After implant reconstruction or autologous reconstruction, you can decide if you'd like to have your nipple reconstructed, too. Some women do and some don't -- the choice is up to you. You have time to make that decision. Nipple reconstruction is done after the reconstructed breast has had time to heal -- at least 3 or 4 months after reconstruction surgery. But you can take longer to decide if you'd like.
If you don't want to have another surgery, but do want a nipple, you can buy removable polyurethane nipples. These nipples are in a semi-erect position and are very close to a natural nipple's texture and color. To attach the nipples, you moisten the back and stick them on -- like a little suction cup. You can put them on and take them off as you'd like.
If you do decide to have nipple reconstruction, you have options:
- Nipple reconstruction using tissue from another part of your body. A reconstructed nipple doesn't have the same sensation your original nipple did before reconstruction surgery. The new nipple and areola (the dark area around the nipple) can be tattooed to match the color of the nipple on your other breast. Tissue to rebuild the nipple is usually taken from your chest wall or your upper inner thigh.
- Nipple reconstruction using a dermal matrix product (a skin substitute made mostly of collagen -- AlloDerm, Strattice, NeoForm, and DermaMatrix are examples)
- A nipple tattoo. Instead of using tissue to rebuild a nipple, some women choose to have a nipple tattooed on the reconstructed breast. Some women decide to have a star, a heart, or another meaningful image tattooed on the reconstructed breast instead of a nipple.
There are two types of nipple tattoos: dermabrasion and 3-D tattooing:
- Dermabrasion nipple tattoos use a high frequency vibrating probe to push pigment into the skin. Most medical aestheticians in plastic surgeons’ offices use the dermabrasion technique. To achieve full color, several sessions may be needed. The range of colors available for dermabrasion may be limited and dermabrasion tattoos tend to fade over time.
- 3-D nipple tattoos are basically real tattoos that use oscillating needles coated with pigment. The needles insert the pigment into the skin. A tattoo artist can use a wide range of colors and one session is usually all that’s needed. 3-D tattoos are permanent and usually don’t fade. 3-D nipple tattooing can be used to create new nipples and to color-correct previous nipple tattoos that have faded or have undesirable colors.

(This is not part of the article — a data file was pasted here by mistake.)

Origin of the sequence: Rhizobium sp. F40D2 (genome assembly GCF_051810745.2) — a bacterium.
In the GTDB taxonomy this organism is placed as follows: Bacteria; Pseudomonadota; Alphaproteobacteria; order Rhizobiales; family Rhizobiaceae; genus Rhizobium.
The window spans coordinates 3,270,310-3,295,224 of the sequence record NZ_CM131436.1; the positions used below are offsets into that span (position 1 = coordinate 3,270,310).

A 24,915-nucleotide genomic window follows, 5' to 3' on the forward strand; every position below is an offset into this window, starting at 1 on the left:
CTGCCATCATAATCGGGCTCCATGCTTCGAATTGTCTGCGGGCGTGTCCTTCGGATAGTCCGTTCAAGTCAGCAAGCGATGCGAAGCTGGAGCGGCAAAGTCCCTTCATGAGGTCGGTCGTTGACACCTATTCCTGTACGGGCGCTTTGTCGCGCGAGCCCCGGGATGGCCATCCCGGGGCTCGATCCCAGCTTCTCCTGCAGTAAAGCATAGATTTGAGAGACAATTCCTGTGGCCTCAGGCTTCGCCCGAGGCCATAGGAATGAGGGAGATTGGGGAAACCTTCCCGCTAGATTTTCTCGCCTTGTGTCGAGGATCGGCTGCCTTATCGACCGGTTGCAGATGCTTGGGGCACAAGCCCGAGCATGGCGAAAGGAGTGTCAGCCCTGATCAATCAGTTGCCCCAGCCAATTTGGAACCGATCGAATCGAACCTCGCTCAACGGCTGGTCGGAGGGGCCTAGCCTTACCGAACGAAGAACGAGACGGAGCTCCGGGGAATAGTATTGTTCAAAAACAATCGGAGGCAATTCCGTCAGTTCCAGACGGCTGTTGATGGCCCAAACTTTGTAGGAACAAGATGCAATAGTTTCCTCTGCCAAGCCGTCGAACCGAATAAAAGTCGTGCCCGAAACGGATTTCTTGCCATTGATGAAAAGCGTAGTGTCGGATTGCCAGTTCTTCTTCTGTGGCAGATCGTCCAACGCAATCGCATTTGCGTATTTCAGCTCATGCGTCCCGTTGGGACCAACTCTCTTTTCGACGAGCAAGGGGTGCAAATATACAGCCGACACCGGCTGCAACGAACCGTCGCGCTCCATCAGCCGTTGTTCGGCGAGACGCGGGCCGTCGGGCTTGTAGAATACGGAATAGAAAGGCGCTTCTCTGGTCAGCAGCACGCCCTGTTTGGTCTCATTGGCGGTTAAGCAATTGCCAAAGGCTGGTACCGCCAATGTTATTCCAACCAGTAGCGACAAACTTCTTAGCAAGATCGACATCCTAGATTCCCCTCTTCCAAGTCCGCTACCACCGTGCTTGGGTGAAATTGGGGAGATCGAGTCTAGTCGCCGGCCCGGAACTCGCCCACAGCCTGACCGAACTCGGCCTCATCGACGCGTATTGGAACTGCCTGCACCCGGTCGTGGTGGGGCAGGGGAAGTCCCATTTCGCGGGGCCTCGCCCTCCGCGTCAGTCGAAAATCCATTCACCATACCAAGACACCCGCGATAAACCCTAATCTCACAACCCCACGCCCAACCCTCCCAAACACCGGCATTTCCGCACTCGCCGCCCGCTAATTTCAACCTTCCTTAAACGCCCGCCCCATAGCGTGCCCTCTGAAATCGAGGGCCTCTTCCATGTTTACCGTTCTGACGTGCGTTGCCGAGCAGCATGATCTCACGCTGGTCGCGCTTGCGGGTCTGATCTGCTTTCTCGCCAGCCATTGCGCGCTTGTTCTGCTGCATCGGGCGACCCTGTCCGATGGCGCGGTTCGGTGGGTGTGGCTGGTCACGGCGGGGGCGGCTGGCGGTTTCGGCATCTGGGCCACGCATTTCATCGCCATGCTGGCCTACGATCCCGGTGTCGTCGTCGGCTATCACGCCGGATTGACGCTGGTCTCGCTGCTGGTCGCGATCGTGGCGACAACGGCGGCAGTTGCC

Vinnie Myers, a tattoo artist and former Army medic, is one of the few people we at Breastcancer.org know of who specialize in 3-D nipple tattoos. Since 2002, Myers has immersed himself in the art of 3-D nipple tattoos. He works with Johns Hopkins Hospital in Baltimore, the Center for Restorative Breast Surgery in New Orleans, Lankenau Medical Center in Wynnewood, Penn., Capital Area Plastic Surgery in Saratoga Springs, NY, and Microsurgical Breast Reconstruction in Charleston, SC. Myers also travels extensively to work with as many women as possible. To learn more about his 3-D nipple tattooing, read Myers’s blog posts.
The Whitney Center for Permanent Cosmetics also offers 3-D nipple tattoos, with locations in New York City; Montclair, New Jersey; and Boca Raton, Florida. Owner and founder Melany Whitney has a number of credentials, including being a board certified permanent makeup artist and instructor and a fellow of the American Academy of Micropigmentation. She is professionally associated with physicians at many U.S. hospitals including New York Presbyterian Weill Cornell Medical College and the Dubin Breast Center at the Tisch Cancer Institute at Sinai Hospital, both in New York City.
In either case, areolocation – the precise positioning of the new nipple and areola (the colored skin around the nipple) using a high resolution laser technique – can help ensure the best placement of the new nipple and areola. Latex nipples are placed for accurate color and size and then the nipples are tattooed.
Right now, areolocation is available at a limited number of facilities, including Lankenau Medical Center in Wynnewood, Penn. Breastcancer.org Founder and President Marisa Weiss, M.D. is heading a movement to bring the technique to more hospitals around the country.
Because the reconstructed breast doesn't have the same sensation as before surgery, tattooing the area usually isn't painful.
Learn more about nipple reconstruction on these pages: